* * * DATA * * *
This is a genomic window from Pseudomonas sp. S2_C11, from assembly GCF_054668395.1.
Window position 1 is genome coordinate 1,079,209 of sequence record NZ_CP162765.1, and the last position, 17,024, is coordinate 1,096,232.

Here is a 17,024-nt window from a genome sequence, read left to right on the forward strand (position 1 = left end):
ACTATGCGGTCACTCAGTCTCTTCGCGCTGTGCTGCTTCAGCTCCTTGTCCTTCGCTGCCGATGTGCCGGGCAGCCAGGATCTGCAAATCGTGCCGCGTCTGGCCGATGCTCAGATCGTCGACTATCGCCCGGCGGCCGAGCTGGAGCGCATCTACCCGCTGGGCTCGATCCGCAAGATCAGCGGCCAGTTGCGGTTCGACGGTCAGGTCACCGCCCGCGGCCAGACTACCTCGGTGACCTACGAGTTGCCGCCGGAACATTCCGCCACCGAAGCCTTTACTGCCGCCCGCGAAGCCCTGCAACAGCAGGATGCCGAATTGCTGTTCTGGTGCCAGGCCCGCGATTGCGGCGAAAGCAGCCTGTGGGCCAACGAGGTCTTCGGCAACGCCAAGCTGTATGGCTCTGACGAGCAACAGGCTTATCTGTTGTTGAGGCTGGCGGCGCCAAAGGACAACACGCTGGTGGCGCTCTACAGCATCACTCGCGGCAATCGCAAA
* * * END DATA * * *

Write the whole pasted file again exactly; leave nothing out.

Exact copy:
This is a genomic window from Pseudomonas sp. S2_C11, from assembly GCF_054668395.1.
Window position 1 is genome coordinate 1,079,209 of sequence record NZ_CP162765.1, and the last position, 17,024, is coordinate 1,096,232.

Here is a 17,024-nt window from a genome sequence, read left to right on the forward strand (position 1 = left end):
ACTATGCGGTCACTCAGTCTCTTCGCGCTGTGCTGCTTCAGCTCCTTGTCCTTCGCTGCCGATGTGCCGGGCAGCCAGGATCTGCAAATCGTGCCGCGTCTGGCCGATGCTCAGATCGTCGACTATCGCCCGGCGGCCGAGCTGGAGCGCATCTACCCGCTGGGCTCGATCCGCAAGATCAGCGGCCAGTTGCGGTTCGACGGTCAGGTCACCGCCCGCGGCCAGACTACCTCGGTGACCTACGAGTTGCCGCCGGAACATTCCGCCACCGAAGCCTTTACTGCCGCCCGCGAAGCCCTGCAACAGCAGGATGCCGAATTGCTGTTCTGGTGCCAGGCCCGCGATTGCGGCGAAAGCAGCCTGTGGGCCAACGAGGTCTTCGGCAACGCCAAGCTGTATGGCTCTGACGAGCAACAGGCTTATCTGTTGTTGAGGCTGGCGGCGCCAAAGGACAACACGCTGGTGGCGCTCTACAGCATCACTCGCGGCAATCGCAAA